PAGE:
I have been somewhat quiet on the blog the last few weeks. My spare time has been spent preparing for gardening season and 10 weeks of being a soccer coach. I use the title “soccer coach” loosely since it is U6 (under 6 years old). It’s actually more like herding cats, only slightly more challenging (and fun). I have a feeling my blogging will be slower during the growing season, busier during the winter when I can’t get outside and need an outlet. :)
Last year, I tried starting seeds for our first “real” garden. Six raised beds, 4’x8′, sub-irrigated (post to come). The garden was quite successful, but it was not because of my seed starting. I bought several of the flimsy trays from the garden center and put them in our living room windows. Some grew, most did not. A fellow gardening friend gave me some of her 7000 successful starts (thank you, again) and I bought the rest. So, I was determined to find a better way this year–in the form of a grow light shelving area in the garage.
But, the best part of this project was the soil cube maker I stumbled upon. For about $30, I could make my own seed starting “pots” without creating waste, (waste including those flimsy trays that barely make it through one season before needing to be thrown away). I used some plastic storage tubs with clear lids–size doesn’t matter, but you will want to make sure it has enough headroom for the seedlings to grow. In the containers I used, I was able to squeeze 40 cubes in–5 x 8. A little smashing together was required, but it doesn’t matter if they aren’t perfectly square (I keep telling my OCD tendencies that this is irrelevant). :) Then, using half compost and half peat moss, add enough water to make it a sloppy concrete consistency and pack the soil cubes. Fill each cube until it’s full, then flip it into your container, press down, and you have 4 little cubes with a depression in it for the seed! Drop in one seed per cube, cover, and wait. Boom. There is enough moisture from the cube creation that you will not have to water for many days. The seeds will start germinating well before more water is needed.
I placed mine in the garage under a LED shop light and a LED red/blue grow light. I used all LED lighting to reduce energy use. Seedlings can start with just the shop light, but the additional grow light gives the extra boost needed after they start growing and is critical for blooming (do you smell my next project brewing? LOL).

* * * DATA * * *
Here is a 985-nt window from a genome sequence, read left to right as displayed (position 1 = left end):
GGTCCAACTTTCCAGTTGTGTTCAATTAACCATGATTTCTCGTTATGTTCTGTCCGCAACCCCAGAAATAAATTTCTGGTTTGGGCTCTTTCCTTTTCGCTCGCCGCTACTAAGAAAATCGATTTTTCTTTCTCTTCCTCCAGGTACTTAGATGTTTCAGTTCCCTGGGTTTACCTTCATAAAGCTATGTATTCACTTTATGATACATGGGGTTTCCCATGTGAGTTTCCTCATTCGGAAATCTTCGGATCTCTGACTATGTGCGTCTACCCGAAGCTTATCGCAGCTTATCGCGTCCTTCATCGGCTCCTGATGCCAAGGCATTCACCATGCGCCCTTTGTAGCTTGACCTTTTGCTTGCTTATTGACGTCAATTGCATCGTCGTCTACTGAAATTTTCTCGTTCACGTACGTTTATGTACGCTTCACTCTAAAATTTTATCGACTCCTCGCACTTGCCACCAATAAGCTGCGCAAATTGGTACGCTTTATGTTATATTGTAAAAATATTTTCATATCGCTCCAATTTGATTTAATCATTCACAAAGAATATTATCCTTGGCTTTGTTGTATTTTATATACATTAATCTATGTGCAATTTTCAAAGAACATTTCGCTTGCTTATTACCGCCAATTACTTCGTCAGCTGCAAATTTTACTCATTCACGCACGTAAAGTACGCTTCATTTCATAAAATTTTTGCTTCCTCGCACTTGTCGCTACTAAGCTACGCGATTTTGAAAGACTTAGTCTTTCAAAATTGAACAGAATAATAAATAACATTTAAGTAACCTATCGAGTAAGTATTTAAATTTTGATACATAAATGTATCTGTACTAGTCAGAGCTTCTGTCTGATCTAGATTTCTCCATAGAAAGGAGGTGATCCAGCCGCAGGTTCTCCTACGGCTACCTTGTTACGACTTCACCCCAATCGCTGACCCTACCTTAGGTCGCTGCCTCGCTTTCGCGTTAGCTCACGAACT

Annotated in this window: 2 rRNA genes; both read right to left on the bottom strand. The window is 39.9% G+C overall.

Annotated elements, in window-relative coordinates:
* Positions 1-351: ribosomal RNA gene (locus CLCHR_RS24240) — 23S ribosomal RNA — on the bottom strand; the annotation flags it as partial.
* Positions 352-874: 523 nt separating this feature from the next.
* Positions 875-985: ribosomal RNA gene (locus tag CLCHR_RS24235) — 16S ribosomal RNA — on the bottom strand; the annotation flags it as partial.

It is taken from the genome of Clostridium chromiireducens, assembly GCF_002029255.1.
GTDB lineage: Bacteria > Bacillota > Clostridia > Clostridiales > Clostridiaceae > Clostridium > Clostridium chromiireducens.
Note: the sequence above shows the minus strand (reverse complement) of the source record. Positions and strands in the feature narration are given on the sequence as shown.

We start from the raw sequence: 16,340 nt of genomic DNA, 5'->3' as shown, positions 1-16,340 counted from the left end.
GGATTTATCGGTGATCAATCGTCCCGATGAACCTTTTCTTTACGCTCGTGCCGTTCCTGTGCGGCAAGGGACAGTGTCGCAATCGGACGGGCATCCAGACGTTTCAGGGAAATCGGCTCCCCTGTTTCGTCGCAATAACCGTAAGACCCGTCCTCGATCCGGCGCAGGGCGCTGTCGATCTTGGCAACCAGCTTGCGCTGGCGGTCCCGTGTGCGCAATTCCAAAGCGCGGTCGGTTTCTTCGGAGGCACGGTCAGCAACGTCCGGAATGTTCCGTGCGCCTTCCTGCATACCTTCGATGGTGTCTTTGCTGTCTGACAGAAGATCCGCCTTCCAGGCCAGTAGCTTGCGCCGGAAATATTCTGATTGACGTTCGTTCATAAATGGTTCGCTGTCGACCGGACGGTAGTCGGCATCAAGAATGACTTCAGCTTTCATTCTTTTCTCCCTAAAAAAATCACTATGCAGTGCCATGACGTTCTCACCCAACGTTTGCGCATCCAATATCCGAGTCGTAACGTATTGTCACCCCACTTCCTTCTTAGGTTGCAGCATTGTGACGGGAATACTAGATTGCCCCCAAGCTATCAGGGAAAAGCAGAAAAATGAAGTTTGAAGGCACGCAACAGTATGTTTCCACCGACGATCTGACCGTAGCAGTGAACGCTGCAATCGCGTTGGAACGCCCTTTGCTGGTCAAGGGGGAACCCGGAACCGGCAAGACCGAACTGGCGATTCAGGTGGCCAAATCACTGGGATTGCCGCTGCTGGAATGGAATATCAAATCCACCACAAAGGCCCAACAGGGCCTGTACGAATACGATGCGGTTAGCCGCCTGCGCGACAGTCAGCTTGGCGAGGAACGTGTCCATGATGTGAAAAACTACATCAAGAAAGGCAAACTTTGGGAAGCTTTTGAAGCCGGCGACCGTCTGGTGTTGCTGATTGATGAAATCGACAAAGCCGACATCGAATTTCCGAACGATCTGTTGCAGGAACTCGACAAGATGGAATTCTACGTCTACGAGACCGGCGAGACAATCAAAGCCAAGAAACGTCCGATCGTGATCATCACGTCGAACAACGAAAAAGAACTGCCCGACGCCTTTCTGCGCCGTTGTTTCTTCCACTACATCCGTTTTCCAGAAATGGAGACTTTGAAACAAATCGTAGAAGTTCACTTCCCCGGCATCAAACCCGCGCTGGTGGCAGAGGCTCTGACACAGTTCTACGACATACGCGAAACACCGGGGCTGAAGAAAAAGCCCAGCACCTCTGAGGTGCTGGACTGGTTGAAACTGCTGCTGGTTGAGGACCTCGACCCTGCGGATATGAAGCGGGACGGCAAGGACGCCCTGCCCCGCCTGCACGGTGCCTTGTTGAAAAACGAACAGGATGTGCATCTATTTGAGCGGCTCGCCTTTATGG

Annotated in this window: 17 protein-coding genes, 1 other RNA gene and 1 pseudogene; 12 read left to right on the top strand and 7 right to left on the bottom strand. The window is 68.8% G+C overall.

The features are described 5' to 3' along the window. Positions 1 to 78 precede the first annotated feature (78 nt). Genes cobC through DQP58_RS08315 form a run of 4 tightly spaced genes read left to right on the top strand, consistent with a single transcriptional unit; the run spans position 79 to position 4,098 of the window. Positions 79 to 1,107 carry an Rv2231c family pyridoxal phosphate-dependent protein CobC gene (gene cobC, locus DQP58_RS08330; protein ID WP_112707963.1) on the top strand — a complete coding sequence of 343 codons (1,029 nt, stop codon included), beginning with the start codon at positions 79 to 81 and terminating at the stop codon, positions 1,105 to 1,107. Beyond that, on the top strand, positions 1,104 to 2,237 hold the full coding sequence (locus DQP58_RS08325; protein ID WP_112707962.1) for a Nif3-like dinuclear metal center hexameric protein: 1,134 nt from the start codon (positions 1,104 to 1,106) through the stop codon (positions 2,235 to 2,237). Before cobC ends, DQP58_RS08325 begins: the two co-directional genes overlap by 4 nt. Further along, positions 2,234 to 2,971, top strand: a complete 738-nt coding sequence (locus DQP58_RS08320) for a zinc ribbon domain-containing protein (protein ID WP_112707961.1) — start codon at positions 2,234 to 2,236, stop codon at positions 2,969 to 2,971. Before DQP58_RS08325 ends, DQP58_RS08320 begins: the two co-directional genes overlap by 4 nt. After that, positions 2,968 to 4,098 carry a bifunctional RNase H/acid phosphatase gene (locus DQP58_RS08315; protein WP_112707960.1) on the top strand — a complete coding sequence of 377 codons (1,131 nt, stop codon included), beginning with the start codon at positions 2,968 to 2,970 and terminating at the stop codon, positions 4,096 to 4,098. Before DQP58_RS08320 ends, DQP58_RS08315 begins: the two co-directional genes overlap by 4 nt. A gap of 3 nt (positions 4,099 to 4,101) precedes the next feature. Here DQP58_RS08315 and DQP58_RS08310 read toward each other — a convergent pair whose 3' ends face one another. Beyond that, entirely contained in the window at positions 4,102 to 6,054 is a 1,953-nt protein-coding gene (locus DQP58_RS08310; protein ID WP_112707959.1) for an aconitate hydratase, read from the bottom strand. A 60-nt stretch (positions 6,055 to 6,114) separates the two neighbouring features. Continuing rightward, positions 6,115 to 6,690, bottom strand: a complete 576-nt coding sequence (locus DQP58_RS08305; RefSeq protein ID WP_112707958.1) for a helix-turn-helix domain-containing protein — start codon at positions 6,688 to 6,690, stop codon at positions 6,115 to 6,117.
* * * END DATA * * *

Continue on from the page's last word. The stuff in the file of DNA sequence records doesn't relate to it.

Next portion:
I do not hide the fact that I despise Monsanto and pesticides/herbicides in general. I quit using Roundup before trying to get pregnant after reading countless articles and studies raising red flags about it’s effect on humans, hormones, and reproduction. There have been studies and reports out for years and years about possible negative effects (that’s me putting it nicely) and yet it is still in use. In 2005 (yes, 10 years ago), Environmental Health Perspectives published a study, concluding that Roundup may “be considered as a potential endocrine disruptor. Moreover, at higher doses still below the classical agricultural dilutions, its toxicity on placental cells could induce some reproduction problems”. No thank you.
Moving on, how do I kill weeds and unwanted grass without these toxic delights? With my hands–sure, to some extent. But I need something more than that sometimes. Natural options I found included using tarps to basically smother areas of unwanted vegetation (too hard), burning with a torch stick (to dangerous), or getting a goat (LOL).
I settled on a DIY grass & weed killer–a simple mixture of vinegar, salt, and dish soap. I really didn’t know if it would work or not, but it was cheap and easy to try. And it worked!!!!! So, I have been using it around a stone path I built by the garden beds. It was an impromptu pathway built with rock from the construction site next door, so I did not do it correctly–I should have put down a weed barrier first (I will eventually go back and fix this, ugh).
1 gallon white vinegar
1 cup salt
1 Tbs dish soap
1. Pour all ingredients into a hand held garden sprayer. Shake to mix well, let it sit for a few minutes then shake again. You want the salt to dissolve beforespraying, otherwise you will clog up the nozzle. Yes, I know this from personal experience. Twice, because I’m stubborn. Heh.
2. Spray on areas you want to kill. Check back 24 hours later and you will see a lot of success. You may have to go over a few areas again if you didn’t get them covered well enough the first time.
When we built our house, I was thinking about the garden I would plant. I was not thinking about the food that would come from it (due to a long history of pathetic yields, hardly serious attempts). Had I truly realized the potential, I would have definitely extended the basement foundation under the porch. I’m irritated that we ended up not doing that in the first place, but when I realized it would have been a perfect “cellar”, I was really kicking myself. Oh, well…..I’ve moved on to alternate solutions. Specifically, 5 gallon buckets in the ground.